- Funds or portfolios that have done the best have included non-traditional assets like commodities.
What about Greece and Europe….
- U.S. exports to Europe are not that significant so a slowing or recessionary Europe is not that significant to our industrial sector.
- Risk to U.S. economy is due to linkages with European counterparts, especially in financial sector.
- Europe is heading into a recession if they are not already there. Unemployment numbers are generally much higher than in the U.S.
- Greek debt is of primary concern, not because of size of debt, but because it may be symptomatic of fiscal issues facing other countries. In fact, total Greek debt could be bought up by the rest of Europe but they don’t want to.
- European Union had been trying to buy some time in dealing with the Greek debt so that other members could work towards getting their fiscal issues in better shape. The potential resolution announced at the end of October was expected to buy some of that time. However, recent issues being raised by the Greek government are putting that settlement in doubt and may cause further market turmoil.
- Ruling party wants to stay in power and will do whatever it takes to keep their economy moving forward.
- There are really two (at least) China’s from an economic standpoint….the official government line which includes much of the coastal urban areas and the then the inland portion of China which basically operates independently. The shadow economy also includes many large enterprises that are not officially recognized by the government but are some of the fastest growing and best run entities.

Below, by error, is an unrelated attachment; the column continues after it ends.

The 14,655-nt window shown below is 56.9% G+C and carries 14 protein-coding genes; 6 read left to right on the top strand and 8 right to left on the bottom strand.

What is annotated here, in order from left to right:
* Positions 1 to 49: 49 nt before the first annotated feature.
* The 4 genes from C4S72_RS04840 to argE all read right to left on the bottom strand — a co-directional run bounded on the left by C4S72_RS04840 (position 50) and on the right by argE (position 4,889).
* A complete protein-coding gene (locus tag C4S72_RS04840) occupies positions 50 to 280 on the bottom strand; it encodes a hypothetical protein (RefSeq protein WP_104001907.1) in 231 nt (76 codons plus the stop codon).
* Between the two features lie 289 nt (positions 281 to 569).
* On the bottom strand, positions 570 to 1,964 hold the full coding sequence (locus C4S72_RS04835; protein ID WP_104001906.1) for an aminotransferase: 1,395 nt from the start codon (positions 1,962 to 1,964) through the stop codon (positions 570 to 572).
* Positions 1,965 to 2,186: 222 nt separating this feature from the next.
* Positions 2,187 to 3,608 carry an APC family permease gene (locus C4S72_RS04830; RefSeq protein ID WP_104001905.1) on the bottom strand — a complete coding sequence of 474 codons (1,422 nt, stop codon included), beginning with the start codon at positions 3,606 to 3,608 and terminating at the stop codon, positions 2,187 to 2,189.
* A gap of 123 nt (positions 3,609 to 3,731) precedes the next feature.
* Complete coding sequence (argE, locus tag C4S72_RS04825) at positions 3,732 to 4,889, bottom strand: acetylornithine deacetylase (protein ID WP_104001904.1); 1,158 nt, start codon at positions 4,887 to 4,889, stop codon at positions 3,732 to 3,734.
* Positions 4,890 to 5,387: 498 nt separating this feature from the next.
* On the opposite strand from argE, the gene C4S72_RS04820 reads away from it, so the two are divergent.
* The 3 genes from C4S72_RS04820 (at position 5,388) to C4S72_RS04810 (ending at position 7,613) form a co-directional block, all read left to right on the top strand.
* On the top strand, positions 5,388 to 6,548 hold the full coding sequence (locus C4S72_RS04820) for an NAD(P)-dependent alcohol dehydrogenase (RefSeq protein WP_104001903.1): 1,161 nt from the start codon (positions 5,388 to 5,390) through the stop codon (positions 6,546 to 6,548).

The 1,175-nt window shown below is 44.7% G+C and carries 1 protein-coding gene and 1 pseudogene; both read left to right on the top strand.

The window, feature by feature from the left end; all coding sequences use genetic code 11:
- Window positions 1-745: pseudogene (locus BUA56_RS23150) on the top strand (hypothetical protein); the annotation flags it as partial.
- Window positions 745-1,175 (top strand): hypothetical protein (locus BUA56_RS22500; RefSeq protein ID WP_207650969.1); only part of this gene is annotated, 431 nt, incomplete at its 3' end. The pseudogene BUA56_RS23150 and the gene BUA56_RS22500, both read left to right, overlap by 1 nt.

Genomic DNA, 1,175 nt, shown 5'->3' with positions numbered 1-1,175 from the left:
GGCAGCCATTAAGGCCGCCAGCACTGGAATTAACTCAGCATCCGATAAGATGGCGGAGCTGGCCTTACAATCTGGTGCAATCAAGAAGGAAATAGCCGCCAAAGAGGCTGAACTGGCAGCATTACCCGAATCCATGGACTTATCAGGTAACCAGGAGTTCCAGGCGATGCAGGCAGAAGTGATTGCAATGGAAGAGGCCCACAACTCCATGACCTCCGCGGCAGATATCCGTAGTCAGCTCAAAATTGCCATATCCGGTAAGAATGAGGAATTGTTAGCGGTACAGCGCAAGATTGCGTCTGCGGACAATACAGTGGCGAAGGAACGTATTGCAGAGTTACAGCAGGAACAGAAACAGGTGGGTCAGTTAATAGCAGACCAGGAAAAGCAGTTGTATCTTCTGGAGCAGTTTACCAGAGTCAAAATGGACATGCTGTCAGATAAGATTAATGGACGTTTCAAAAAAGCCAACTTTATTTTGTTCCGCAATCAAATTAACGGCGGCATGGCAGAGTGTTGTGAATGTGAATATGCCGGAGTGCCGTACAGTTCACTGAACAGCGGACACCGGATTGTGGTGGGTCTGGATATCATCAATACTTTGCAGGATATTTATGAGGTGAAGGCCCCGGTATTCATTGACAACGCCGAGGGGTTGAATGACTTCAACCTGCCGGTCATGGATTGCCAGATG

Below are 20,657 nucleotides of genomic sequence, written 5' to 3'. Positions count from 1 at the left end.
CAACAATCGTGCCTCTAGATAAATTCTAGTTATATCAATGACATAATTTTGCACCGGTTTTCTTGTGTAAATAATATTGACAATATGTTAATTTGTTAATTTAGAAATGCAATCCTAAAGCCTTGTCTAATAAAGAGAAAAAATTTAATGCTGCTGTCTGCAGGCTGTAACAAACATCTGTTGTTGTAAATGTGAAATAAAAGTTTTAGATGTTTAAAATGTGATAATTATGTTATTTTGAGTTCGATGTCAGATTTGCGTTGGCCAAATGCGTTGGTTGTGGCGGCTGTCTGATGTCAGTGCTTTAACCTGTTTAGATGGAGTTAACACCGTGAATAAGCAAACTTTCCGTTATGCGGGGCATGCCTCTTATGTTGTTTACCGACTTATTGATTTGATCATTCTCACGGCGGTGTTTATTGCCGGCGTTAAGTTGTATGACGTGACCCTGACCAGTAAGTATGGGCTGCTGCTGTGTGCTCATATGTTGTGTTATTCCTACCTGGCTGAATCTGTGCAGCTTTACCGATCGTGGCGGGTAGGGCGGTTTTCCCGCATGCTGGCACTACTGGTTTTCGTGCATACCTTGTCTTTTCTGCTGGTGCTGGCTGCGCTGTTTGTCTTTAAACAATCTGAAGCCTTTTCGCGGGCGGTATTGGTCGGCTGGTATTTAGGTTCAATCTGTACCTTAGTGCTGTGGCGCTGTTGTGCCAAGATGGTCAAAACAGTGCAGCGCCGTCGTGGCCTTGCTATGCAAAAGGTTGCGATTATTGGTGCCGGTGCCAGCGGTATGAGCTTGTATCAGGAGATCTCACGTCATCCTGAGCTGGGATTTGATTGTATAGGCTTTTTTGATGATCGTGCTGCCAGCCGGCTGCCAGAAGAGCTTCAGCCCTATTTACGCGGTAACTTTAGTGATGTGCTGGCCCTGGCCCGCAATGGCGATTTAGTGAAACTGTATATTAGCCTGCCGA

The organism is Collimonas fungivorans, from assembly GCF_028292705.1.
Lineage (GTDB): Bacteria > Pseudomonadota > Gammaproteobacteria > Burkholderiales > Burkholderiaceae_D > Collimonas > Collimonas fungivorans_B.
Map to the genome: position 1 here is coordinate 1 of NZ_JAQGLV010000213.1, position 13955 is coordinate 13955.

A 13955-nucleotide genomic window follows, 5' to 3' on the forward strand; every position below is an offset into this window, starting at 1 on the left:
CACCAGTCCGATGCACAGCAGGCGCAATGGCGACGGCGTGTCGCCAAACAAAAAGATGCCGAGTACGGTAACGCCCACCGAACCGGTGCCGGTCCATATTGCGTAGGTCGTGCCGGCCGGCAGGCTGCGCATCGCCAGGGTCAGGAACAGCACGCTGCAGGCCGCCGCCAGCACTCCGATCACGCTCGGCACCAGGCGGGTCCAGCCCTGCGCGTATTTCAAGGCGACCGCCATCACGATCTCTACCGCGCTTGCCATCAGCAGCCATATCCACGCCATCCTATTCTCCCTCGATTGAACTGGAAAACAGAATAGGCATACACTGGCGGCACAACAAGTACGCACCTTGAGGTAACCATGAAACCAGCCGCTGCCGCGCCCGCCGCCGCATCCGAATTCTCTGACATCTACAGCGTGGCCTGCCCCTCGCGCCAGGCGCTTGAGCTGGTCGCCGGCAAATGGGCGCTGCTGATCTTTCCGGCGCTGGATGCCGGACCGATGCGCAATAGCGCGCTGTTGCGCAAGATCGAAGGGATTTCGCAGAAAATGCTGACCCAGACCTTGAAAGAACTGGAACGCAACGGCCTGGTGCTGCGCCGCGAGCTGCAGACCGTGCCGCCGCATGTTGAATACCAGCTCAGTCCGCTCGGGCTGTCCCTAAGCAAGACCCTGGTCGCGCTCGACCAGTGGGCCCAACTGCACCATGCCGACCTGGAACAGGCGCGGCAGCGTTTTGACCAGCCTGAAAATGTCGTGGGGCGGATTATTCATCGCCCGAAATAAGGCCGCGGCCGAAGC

- A housing bubble has been building for some time in the urban centers. Many of the new high rises are empty and being used as investment properties for those with the means to invest. Current demand is not sufficient to fill what is there now and likely not what is coming.
- China is facing an aging population due to its one child policies.
- Wal-Mart is China’s 8th largest trading partner; the first seven are all countries.
- Many of the ruling party’s families are directing their heirs to leave China – trouble brewing?
After spending time at these meetings and trying to glean what I could from them, it is interesting that almost all of them agree on the issues but there are varying methods to dealing with them. The atmosphere was generally more positive this year as compared to the last year or two and there seems to be a strong focus on U.S. corporate earnings (which have been strong) and the fact that the equity markets are somewhat undervalued. Overriding everything, though, is the Greek issue and the health of China and the U.S. and their ability to grow at a strong enough pace to keep the world from sinking into a global recession. The overall consensus for U.S. equities are that we are in a trading range but could break out to the upside if the Greek issue is, at least partially, resolved.
What do you think? Are the “experts” right?